“Disability pride is an important concept for me. I’m proud of who I am, and that includes everything about me — including my disability,” says Catarina Rivera, a public speaker, DEI (diversity, equity, and inclusion) consultant, and content creator. Rivera, who was born and raised in Maryland, has been disabled her entire life. But that’s not stopping her from living a purposeful life filled with excitement and adventure. She was diagnosed as hard of hearing at a young age and has been wearing hearing aids since she was a toddler. Then at 17, Rivera was diagnosed with a progressive vision disability called Usher syndrome. “Today, I have a very small window of central vision, and I use a white cane to help me navigate the world,” she says.
Rivera’s condition creates progressive vision loss, which gives her tunnel vision, and despite having a tiny window of visibility, she’s considered to be legally blind. “So many people misunderstand blindness and think that all blind people see a pitch-black world, but in fact, only about 15 percent of us experience total blindness,” she explains. As a means to create positive change within her community, Rivera has been spreading positive knowledge about what it means to live having tunnel vision and having to use a cane.
“I wanted to represent my story and help create awareness among nondisabled people,” she says. “It’s said that knowing just one person of an identity group reduces prejudice and bias. I wanted to be that ‘disabled friend’ online for people that don’t have anyone in their life that’s disabled.”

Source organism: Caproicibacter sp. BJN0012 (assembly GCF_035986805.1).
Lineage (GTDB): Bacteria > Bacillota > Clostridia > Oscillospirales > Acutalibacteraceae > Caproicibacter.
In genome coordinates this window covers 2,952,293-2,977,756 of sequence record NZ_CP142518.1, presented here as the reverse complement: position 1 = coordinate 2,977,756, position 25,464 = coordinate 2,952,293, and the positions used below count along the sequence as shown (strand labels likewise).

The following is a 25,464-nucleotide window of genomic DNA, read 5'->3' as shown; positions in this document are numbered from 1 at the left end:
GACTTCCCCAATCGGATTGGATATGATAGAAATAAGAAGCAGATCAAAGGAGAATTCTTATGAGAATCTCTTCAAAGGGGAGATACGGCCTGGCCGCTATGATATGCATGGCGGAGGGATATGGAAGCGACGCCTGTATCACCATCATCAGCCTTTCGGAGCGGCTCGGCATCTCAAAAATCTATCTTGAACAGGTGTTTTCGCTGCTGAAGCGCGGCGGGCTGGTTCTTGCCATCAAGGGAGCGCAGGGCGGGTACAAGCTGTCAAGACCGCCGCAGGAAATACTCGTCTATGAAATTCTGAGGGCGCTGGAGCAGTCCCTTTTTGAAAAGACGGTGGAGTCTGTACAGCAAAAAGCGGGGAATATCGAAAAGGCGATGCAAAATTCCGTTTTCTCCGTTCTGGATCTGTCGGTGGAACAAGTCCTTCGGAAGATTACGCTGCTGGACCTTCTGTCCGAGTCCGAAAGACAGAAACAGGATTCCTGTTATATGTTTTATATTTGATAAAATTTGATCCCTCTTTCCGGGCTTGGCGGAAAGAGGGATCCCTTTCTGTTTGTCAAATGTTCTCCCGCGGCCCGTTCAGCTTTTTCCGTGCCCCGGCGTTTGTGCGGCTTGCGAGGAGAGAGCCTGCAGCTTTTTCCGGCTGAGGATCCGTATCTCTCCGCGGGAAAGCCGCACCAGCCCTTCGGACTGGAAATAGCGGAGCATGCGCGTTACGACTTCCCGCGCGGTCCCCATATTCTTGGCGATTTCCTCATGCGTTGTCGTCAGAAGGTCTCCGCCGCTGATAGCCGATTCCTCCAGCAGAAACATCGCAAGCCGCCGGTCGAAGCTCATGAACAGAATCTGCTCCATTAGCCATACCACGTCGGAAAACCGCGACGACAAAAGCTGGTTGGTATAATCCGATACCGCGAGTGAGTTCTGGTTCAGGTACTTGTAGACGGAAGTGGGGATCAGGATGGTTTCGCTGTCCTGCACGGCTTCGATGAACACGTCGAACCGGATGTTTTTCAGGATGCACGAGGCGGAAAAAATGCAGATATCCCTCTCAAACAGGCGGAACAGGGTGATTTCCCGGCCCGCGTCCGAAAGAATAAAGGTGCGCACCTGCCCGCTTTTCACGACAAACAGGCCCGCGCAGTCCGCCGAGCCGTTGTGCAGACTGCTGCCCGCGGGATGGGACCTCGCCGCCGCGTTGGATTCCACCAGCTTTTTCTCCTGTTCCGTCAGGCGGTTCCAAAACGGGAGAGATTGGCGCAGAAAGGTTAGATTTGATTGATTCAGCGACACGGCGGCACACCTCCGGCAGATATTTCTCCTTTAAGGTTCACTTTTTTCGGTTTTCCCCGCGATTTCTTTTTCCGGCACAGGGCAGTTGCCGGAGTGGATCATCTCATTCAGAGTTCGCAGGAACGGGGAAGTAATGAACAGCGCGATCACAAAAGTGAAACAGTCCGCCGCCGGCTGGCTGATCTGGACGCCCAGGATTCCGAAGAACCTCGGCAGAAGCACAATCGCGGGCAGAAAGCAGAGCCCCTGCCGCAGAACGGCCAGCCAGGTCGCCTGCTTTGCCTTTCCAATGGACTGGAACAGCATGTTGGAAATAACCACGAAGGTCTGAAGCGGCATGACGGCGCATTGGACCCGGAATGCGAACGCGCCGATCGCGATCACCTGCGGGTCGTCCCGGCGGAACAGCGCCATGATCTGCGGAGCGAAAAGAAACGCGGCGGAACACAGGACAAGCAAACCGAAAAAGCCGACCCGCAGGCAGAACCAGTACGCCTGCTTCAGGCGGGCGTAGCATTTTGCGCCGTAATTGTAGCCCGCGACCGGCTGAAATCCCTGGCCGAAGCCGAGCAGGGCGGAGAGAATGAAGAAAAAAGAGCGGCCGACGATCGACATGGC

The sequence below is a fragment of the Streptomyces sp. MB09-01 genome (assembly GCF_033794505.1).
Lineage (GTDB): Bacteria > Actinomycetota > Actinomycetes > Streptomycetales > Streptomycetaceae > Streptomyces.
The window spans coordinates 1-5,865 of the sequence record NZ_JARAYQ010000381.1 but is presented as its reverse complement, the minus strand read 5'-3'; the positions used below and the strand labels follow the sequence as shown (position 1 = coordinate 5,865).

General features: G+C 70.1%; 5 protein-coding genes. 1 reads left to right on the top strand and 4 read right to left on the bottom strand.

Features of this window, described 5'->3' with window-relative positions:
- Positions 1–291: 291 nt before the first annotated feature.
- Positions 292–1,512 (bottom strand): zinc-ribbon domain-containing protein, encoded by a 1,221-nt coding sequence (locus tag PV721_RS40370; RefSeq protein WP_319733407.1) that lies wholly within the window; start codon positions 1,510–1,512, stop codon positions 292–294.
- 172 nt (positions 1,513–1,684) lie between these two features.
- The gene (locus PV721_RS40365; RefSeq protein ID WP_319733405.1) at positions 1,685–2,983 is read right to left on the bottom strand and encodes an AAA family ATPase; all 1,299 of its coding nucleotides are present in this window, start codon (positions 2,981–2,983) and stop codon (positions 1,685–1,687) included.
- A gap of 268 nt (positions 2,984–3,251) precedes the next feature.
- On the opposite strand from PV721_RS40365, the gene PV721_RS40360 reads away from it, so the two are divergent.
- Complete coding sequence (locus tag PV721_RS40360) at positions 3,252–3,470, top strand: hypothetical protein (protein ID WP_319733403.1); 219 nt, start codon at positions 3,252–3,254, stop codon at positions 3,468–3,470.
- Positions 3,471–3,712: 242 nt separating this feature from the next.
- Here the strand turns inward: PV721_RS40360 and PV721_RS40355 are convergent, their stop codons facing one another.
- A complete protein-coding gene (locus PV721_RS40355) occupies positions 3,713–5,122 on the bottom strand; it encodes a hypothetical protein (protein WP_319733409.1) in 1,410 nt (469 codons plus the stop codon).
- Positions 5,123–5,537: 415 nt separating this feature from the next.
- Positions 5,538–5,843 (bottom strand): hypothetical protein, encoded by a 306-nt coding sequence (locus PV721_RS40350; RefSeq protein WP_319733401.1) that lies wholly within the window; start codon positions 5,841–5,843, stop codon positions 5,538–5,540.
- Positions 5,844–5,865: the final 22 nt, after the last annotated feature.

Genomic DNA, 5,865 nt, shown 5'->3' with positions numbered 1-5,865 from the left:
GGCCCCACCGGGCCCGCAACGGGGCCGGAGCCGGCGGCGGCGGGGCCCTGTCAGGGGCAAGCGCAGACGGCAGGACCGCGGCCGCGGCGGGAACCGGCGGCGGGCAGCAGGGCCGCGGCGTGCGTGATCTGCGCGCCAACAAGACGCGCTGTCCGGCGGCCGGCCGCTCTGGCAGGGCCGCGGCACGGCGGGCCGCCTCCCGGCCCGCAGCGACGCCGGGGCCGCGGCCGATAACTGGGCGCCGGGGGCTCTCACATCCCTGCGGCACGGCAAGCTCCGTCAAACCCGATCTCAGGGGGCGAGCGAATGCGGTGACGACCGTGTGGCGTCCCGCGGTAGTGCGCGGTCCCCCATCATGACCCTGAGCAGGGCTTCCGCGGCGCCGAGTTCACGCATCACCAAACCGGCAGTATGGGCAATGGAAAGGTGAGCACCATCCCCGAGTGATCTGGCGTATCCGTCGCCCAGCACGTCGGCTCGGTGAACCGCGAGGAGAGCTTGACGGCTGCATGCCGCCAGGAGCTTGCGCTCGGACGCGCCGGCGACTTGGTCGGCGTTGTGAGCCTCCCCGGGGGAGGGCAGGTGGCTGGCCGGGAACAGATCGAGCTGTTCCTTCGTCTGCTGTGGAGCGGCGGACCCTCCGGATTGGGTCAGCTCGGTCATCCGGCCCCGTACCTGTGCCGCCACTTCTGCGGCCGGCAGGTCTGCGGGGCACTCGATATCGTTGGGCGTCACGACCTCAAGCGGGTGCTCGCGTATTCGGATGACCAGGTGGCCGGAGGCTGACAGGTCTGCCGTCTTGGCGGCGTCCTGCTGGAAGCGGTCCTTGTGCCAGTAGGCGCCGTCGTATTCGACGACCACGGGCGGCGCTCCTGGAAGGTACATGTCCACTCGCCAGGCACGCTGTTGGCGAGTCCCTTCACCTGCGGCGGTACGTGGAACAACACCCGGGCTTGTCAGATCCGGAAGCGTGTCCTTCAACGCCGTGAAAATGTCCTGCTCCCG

To better demonstrate, Rivera has taken to her online platform, Blindish Latina, to explain and demystify some common beliefs about blindness, such as not being able to have an education or a career. Rivera herself debunks these myths, as she earned Master of Science in Education and Master of Public Health degrees and is a Certified Professional in Accessibility Core Competencies. “My ‘Blindness is a spectrum’ Reel has over five million views, and my ‘Let me tell you why I use a white cane even though I can still see’ Reel has over two million views!” she exclaims. “I want every blind person to feel comfortable using a white cane if it helps them. But many blind people are afraid of using a white cane and then being accused of faking their blindness or being harassed if they do have some remaining vision.”
Rivera herself has been harassed and questioned with comments like, “Why does she use a cane though?” or “Blind people can’t see — this is stupid.” Someone once even commented, “If you can see me, you’re not blind,” with a laugh emoji. But the Latina advocate takes those comments as an opportunity to continue educating the masses.
“To respond to online haters or negative comments, I will share an educational response or let them know where they can obtain resources. If the comment is wholly negative or unpleasant, I will either ignore it or respond with a firm message that asserts my boundaries,” she says. However, Rivera has learned to recognize when it’s nonessential for her to personally educate each commenter. “When necessary, I let go and trust that the resources I’ve already created are enough. Ultimately, I have to protect my energy.”
Rivera’s will and determination to enjoy life and opt for a glass-half-full mentality prove that taking that route leads to a life worth living. “Besides blindness and deafness both being spectrums, I think the largest myth I’ve debunked is that living a disabled life is a terrible life,” she says. “In response to disability, we often hear nondisabled people say things like ‘Oh, I could never live like that’ or ‘I could never deal with being blind. That would be the worst thing.’ These types of comments are rooted in ableism.” Rivera goes on to explain, “Ableism is the idea that nondisabled people are more worthy or valuable than disabled people.” She’s observed that there are a lot of nondisabled individuals who don’t believe that disabled people can have lives worth living.
“I’m living a beautiful life, and I share my disability joy often so that others can see my disability story and start changing their mindset about disability.”